Your audience analysis should focus, among other things, on the general market preferences and pain points for potential customers in your market entry points. In addition, try to identify common demographics, which can help you more narrowly focus your marketing and promotional efforts in the near future.

3) Focus on Advantages 

When starting a global business, it’s easy to get bogged down with the negatives. Sometimes, of course, a positive outlook is all you need to succeed in your endeavor.

Instead of focusing on the potential downfalls of going global, emphasize the advantages instead. Above all, you have a significantly larger selling opportunity simply because of larger audiences. A global reach also means increased brand perceptions, as even local audiences will appreciate the idea that the products they use are beneficial on a larger scale.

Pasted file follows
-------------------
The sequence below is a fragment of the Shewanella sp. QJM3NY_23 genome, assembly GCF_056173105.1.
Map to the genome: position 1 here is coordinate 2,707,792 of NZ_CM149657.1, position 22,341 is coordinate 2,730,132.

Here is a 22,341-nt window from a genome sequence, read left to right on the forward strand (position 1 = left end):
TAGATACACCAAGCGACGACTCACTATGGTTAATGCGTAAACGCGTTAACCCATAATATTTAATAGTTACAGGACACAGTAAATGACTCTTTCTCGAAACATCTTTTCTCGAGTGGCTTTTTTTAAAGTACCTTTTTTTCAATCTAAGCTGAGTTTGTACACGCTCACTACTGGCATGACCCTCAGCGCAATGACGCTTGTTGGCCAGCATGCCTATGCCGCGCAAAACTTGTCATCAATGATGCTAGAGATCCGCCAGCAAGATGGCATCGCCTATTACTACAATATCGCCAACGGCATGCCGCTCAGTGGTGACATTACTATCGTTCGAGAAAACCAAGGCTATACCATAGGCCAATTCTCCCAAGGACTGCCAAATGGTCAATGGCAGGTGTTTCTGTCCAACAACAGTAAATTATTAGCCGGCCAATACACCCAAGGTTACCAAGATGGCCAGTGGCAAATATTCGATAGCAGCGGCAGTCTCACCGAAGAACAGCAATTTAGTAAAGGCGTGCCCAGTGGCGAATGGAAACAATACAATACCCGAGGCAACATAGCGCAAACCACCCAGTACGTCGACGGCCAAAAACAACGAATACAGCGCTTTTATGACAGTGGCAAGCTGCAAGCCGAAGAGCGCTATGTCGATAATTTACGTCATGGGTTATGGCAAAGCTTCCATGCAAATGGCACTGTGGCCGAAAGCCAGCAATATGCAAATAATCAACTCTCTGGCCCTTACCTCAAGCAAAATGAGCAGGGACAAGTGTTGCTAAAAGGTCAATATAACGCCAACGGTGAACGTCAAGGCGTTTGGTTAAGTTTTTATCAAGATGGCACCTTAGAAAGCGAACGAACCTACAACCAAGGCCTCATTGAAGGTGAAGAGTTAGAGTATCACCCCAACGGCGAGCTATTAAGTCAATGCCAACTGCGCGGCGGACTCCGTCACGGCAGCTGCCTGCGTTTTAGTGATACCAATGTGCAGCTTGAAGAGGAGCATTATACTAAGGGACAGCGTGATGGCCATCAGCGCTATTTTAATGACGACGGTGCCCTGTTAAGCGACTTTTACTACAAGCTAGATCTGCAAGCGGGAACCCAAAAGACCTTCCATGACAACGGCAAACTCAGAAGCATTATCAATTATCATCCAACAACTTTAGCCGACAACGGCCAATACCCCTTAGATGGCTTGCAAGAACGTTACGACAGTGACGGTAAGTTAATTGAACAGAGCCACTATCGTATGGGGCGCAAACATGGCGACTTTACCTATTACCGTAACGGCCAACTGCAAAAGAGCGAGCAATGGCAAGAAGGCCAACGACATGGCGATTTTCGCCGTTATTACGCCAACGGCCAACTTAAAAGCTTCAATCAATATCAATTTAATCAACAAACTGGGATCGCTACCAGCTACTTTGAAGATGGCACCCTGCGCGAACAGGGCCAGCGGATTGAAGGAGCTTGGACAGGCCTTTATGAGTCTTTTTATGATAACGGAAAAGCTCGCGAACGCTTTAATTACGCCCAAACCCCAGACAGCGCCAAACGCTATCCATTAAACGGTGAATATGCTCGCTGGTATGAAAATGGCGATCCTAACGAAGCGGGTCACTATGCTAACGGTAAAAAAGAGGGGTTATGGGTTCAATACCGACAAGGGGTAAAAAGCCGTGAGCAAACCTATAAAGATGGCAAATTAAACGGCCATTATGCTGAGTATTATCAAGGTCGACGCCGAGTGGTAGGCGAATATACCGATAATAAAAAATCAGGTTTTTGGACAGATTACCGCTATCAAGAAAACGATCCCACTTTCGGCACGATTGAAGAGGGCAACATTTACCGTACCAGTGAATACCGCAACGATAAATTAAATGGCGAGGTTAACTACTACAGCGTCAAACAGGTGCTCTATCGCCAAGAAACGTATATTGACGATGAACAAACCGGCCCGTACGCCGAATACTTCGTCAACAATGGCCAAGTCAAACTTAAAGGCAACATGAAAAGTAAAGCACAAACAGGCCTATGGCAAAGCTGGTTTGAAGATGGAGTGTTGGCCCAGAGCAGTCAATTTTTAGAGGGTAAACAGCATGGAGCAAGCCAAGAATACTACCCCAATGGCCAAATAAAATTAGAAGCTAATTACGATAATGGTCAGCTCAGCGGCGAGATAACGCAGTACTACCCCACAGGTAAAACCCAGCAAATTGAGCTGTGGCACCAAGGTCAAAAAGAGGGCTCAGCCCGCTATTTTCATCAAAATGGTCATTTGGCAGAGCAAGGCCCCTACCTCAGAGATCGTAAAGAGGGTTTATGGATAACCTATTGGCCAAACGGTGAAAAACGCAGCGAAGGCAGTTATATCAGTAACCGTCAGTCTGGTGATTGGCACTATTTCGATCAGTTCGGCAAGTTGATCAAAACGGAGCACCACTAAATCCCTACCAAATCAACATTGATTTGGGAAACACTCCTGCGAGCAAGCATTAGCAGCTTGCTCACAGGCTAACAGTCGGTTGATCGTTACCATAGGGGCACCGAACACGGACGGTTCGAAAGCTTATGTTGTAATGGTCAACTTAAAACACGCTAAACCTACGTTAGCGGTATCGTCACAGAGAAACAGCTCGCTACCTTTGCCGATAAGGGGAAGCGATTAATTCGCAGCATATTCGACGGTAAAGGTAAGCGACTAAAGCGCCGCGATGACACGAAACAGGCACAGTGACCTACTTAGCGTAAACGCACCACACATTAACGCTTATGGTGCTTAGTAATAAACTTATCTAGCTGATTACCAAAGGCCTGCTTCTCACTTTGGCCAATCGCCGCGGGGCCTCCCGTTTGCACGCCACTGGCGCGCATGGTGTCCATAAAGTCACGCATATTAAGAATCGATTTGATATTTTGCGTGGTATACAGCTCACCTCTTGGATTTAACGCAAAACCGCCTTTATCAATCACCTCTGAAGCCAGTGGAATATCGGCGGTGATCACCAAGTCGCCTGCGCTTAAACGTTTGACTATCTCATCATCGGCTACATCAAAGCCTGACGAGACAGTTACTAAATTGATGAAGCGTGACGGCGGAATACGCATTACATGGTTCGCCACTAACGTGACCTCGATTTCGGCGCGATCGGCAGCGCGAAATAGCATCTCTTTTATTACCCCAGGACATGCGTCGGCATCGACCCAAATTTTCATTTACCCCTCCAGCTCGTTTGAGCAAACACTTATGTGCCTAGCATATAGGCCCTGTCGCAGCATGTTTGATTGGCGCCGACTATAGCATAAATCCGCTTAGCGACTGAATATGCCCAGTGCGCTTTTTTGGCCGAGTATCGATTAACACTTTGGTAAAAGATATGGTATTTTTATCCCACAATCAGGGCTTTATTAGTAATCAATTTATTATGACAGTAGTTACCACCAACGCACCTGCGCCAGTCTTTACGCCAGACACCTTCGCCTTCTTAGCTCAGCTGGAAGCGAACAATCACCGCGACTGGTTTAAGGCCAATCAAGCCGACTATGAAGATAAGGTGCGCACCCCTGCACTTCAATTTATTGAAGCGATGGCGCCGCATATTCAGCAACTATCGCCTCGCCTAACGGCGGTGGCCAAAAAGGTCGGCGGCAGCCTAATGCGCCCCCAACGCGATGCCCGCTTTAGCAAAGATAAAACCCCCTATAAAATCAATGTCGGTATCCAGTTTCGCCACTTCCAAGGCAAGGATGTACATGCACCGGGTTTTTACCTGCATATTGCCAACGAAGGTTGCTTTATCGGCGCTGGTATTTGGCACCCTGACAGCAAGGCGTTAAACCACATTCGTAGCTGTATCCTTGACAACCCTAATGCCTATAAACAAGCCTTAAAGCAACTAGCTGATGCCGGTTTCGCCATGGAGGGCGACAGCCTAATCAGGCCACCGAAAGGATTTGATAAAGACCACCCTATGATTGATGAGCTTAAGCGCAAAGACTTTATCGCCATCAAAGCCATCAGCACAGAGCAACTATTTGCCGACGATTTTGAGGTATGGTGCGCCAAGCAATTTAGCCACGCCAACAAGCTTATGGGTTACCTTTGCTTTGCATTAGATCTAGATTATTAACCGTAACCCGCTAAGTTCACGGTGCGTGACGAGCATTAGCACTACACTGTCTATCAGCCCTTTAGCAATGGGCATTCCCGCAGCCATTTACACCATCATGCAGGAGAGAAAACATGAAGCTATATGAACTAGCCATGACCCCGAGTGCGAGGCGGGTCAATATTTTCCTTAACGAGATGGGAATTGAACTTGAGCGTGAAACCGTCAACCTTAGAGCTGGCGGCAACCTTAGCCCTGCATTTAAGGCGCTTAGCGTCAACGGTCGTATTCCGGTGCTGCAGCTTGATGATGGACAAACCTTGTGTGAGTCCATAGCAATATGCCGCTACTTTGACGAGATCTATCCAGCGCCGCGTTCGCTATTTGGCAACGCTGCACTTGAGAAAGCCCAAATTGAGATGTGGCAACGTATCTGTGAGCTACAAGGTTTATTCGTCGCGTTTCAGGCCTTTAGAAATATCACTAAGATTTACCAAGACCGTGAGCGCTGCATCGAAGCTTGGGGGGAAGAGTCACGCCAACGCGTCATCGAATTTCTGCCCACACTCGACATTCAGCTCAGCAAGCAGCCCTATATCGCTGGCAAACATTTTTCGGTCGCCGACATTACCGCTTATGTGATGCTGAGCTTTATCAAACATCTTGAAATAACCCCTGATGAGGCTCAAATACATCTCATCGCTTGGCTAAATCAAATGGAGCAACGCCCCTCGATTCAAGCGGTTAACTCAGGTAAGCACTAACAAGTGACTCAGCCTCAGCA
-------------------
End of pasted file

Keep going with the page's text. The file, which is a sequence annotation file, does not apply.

4) Understand Local Cultures

Perhaps the single most important truth about any type of international market entry is that entering the process with an ethnocentric approach is a sure way to fail. If you simply assume that the cultural environments of global markets are similar to your local area of influence, you risk not only missing out on opportunities, but never getting a foot on the ground to begin with.

Instead, try to understand the cultural contexts you’re about to enter. In your industry, is your product is considered a commodity or luxury item? How do your potential customers interact in potentially providing the valuable word-of-mouth needed to get your product off the ground? The better you understand both national and regional cultures, the more likely you’ll be to succeed in anything from product development to marketing.

5) Conduct Market Research

Similar to understanding your audience, it’s absolutely crucial to understand local environments before entering any type of global market. Most companies use the basic SWOT principle in order to examine the strengths, weaknesses, opportunities, and threats of a market before entry.